Not even the fastest serve of the year could save Sam Groth from Wimbledon elimination at the surgical hands of the great Roger Federer.
In a majestic display of grasscourt tennis, Federer wowed a capacity centre-court crowd with a 6-4 6-4 6-7 (5-7) 6-2 victory over Australia’s gallant serve-volleyer on Saturday.
The four-set defeat left Nick Kyrgios as the last Australian standing in the singles after Casey Dellacqua also crashed out with a 6-1 6-4 third-round loss to Agnieszka Radwanska.
Groth seized on a rare lapse from the Swiss maestro to steal the first set of the championships from Federer before normal service resumed and the seven-times champion and nine-times finalist advanced to the second week for the 13th time in his unparalleled career.
Squaring off at a grand slam for the second time, after Federer ousted Groth in straight sets at last year’s US Open, the Australian rocketed down a 236kph cannonball in the third game of the match.
The missile delivery was the second-fasted ever recorded at the All England Club, behind only American Taylor Dent’s – also in a losing cause against Novak Djokovic – – in 2010.
“How in the world can you handle that … how can you see it?” John McEnroe wondered from his courtside commentary box.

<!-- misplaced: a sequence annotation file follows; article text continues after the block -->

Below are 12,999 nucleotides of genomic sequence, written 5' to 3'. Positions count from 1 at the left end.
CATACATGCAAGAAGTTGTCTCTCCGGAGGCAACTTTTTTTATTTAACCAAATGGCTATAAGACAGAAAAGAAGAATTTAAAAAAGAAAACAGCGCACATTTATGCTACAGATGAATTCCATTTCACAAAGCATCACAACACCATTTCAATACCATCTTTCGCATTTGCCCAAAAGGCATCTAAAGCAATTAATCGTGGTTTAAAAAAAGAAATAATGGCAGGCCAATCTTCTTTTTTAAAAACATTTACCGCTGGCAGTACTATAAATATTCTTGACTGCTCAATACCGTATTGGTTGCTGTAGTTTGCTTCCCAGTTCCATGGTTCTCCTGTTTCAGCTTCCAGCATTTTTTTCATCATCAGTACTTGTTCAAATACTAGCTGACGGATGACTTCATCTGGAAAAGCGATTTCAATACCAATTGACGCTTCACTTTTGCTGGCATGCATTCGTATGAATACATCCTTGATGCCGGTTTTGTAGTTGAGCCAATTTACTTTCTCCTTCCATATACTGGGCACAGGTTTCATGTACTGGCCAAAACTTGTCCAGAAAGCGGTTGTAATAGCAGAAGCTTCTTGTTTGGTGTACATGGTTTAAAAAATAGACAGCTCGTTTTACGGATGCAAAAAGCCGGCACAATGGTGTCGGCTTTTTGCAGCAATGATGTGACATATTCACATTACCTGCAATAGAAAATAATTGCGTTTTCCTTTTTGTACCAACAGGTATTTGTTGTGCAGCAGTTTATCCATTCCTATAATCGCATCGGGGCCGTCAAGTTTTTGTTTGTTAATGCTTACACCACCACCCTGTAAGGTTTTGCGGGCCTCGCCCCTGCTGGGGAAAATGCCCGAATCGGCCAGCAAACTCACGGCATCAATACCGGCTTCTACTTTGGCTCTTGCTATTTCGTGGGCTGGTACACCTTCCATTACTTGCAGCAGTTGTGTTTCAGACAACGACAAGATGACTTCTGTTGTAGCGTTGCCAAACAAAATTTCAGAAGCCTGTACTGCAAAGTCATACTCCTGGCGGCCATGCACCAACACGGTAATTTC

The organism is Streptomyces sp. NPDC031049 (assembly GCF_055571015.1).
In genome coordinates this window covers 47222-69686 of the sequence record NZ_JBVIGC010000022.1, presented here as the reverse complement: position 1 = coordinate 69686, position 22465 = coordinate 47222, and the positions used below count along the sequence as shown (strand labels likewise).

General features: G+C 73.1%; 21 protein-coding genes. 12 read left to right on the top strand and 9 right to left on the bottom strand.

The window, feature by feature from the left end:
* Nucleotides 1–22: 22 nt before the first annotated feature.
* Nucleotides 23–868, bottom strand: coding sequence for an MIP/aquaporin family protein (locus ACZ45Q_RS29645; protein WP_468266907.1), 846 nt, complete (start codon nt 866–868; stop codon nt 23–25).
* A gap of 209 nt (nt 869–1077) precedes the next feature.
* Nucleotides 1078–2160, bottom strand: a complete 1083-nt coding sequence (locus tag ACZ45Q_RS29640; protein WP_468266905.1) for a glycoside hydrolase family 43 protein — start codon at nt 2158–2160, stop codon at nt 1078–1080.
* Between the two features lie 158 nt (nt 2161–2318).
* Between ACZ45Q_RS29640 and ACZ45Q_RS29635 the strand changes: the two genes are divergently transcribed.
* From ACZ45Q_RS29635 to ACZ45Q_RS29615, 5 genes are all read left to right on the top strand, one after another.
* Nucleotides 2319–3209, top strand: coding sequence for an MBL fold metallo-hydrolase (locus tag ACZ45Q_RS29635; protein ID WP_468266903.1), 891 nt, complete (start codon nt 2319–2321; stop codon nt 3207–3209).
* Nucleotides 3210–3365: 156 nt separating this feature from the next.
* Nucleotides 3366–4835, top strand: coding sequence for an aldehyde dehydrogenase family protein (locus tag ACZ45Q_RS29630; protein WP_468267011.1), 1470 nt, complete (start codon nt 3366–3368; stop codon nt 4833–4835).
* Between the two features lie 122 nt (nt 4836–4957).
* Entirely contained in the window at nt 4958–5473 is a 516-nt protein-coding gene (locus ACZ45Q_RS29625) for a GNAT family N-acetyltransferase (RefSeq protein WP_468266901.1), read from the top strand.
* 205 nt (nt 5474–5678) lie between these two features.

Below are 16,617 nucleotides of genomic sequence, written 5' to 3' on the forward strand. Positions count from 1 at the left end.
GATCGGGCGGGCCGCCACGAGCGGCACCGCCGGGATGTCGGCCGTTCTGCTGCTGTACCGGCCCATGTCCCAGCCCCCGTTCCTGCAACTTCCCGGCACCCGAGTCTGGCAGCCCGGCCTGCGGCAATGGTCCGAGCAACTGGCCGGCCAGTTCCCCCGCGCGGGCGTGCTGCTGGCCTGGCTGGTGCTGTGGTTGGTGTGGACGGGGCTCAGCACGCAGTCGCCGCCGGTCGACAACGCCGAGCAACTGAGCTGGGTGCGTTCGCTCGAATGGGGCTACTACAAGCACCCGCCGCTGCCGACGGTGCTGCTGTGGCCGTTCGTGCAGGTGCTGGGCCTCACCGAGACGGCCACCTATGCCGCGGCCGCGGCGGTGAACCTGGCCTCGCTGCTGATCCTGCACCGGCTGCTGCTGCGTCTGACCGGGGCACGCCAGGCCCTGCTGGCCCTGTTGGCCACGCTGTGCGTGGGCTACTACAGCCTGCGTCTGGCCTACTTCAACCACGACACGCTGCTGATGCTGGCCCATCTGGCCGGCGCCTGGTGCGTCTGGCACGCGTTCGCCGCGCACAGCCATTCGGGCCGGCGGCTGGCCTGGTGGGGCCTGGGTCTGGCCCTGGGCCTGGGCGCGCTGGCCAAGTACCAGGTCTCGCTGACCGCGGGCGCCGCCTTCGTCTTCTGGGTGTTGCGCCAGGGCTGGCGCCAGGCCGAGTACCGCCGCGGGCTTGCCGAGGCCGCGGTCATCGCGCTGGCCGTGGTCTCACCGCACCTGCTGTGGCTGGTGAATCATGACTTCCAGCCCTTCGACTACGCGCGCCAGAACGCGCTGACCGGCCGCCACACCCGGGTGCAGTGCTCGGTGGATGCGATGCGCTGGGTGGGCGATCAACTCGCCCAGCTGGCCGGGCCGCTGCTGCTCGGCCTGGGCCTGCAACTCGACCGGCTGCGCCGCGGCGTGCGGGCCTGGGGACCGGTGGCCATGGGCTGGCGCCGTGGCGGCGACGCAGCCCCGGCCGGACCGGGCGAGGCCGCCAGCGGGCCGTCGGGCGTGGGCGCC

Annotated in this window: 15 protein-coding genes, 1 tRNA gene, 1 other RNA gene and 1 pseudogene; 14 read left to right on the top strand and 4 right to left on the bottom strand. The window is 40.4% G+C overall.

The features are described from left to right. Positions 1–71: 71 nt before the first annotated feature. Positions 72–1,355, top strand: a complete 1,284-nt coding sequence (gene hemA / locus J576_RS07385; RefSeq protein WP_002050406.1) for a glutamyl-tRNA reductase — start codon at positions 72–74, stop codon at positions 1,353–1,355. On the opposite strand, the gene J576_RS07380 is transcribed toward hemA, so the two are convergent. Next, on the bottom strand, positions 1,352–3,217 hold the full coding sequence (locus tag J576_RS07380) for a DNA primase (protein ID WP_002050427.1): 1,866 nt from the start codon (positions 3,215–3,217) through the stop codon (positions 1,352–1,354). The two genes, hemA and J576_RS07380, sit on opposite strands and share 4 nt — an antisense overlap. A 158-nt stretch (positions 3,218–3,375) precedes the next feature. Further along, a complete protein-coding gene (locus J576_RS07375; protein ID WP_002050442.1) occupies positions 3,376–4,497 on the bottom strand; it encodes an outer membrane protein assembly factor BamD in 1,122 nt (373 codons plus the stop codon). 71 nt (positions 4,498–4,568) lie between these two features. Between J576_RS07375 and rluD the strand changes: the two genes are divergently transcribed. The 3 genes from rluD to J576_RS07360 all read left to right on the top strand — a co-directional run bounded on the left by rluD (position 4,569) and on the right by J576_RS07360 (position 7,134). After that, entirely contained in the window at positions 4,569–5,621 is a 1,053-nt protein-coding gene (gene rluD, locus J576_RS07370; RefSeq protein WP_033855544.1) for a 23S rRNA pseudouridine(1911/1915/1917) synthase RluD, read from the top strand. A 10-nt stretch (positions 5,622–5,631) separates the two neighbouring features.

But the cool Swiss shrugged it off and proceeded to break Groth once each in the first two sets before his one and only double-fault of the match cost the second seed in the third-set tiebreaker.
Federer quickly regrouped to unleash a sizzling forehand pass to break Groth once more and charge to a 3-0 lead in the fourth set.
This time there was no coming back as Groth bowed out after two hours and 16 minutes.
Some of Federer’s numbers, including 90 per cent of points won on his own first serve, were astounding and had Groth’s fellow Victorian and 1987 winner Pat Cash predicting the Swiss legend may well land a record eighth crown in 2015.
“He was so close last year and I think he’s playing better,” Cash said.
Federer lost in five sets to Novak Djokovic in last year’s championship decider, the Swiss’s ninth final at SW19, and he’s undoubtedly in better touch 12 months on after tweaking his silky game under Stefan Edberg’s crafty coaching.
But Federer was thrilled enough just to see off Groth, who sent down 21 aces to 17, in such convincing style.
“You can stay in the match just by serving that’s obviously what makes him dangerous, even more so on grass,” Federer said.
“It’s tricky no doubt, but I needed to focus on my service game and I did that very well.
“I don’t think I faced a break point.”